Host: The Sakamoto Family
Location: Various locations in Chiba Prefecture
Duration: Day trip- March 4, 2012
Impressions of the Trip:
We spent a blustery Sunday last week on a road trip with our favorite neighbors, the Sakamotos. We set off in the early morning from Yokohama, driving first across Tokyo Bay through the Tokyo Bay Aqualine Tunnel, the world’s 4th longest underwater tunnel, connecting Kanagawa Prefecture and Chiba Prefecture. An artificial island called Umi Hotaru, “sea firefly”, doubles as a rest area across the bridge, and we took advantage of the vista point to catch some great views of Tokyo. On a clear day, Mt. Fuji is also clearly visible. At the rest area, there were a number of outdoor sculpture exhibits. Perhaps the most interesting was part of a drill blade used to cut the tunnel. As you can see from the picture above, it was huge!
After driving further into Chiba, we made two noteworthy stops before hitting an onsen. First, though, a few notes on Chiba agriculture. The prefecture has notable spots that are well known for producing high quality peanuts and watermelon, but the prefecture is better known as a bedroom community of Tokyo and home to Narita International Airport. Because our first attempt to uncover Chiba’s great mysteries and hidden gems was somewhat thwarted by the cold weather and the short trip, we plan to follow up with more from Chiba when we return at the end of June to run the Tomisato Watermelon Marathon, perhaps the only road race where participants are expected to stop midway to eat a watermelon before continuing.
Anyhow, one of our stops was at a pick-your-own flower farm, the first we have been to in Japan. This particular farm specialized in poppies and snapdragons, and consisted of several greenhouses cram-packed with fragrant flowers. Flower picking seems to be especially popular with kids below the age of ten, and we saw several young families walk out of the greenhouses with stunning bouquets. The poppy greenhouse looked like something out of Willy Wonka’s factory, with vibrantly colored flowers of all sizes and colors. Visitors were each given a scissors and instructions on how to cut each type of flower, and then were free to explore by themselves. Each flower cost between 80-100 yen, roughly a dollar and change, so it worked out to be a pretty good deal as well.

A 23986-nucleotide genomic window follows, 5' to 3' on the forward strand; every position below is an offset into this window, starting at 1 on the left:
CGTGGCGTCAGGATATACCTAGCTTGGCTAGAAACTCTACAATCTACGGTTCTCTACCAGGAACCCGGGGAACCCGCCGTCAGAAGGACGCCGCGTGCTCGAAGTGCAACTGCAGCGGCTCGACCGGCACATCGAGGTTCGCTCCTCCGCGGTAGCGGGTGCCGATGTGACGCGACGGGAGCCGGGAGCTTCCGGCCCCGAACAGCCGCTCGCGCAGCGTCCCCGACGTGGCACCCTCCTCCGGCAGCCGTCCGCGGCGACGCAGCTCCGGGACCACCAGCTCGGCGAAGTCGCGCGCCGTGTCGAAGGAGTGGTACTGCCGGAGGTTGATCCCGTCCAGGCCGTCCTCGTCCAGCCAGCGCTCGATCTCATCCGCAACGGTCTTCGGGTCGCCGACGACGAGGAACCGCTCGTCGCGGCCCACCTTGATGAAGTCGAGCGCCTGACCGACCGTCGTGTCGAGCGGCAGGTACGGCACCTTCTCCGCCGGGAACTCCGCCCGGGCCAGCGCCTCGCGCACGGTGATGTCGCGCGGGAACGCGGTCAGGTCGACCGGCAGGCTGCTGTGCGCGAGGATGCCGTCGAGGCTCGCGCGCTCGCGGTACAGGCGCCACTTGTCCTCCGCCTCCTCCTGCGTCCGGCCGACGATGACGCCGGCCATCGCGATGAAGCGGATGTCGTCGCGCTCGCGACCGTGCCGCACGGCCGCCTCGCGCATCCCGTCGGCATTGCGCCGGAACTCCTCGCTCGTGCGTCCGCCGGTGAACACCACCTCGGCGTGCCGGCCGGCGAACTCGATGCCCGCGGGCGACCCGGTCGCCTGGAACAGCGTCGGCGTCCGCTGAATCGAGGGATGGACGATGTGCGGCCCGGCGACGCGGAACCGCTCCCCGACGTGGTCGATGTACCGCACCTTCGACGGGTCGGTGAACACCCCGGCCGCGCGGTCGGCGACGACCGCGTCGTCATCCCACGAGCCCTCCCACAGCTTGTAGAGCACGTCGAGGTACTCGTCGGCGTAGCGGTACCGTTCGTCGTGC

Our other stop was Banya, a well known spot for fresh seafood in southern Chiba’s Boso Peninsula region. Not your typical Japanese restaurant, Banya consisted of several diner-like buildings strewn across a dock in front of Tokyo Bay. While waiting for our table, we watched fishermen working on the dock and played with a tank full of live nameko, or sea cucumbers. Sakamotosan ordered a nameko appetizer to introduce us to nature’s most phlegmatic of meats, and while is wasn’t as horrid as it looked, It was hard not to feel a pang of regret after having seen the live cucumbers only moments earlier. Conversely, the Banya sushi, particularly the fatty tuna, was amazing.
As it happens, our trip happened just before the annual “awakening of the insects”,which happens every year on March 6. Japan’s insects, particularly its cicadas and mosquitos, are loud and energetic, but typically a summer phenomenon. Now that it is officially spring, these insects are once again done with hibernation and ready to rumble. Thus, the kanji for this trip is 啓蟄、the awakening of the insects.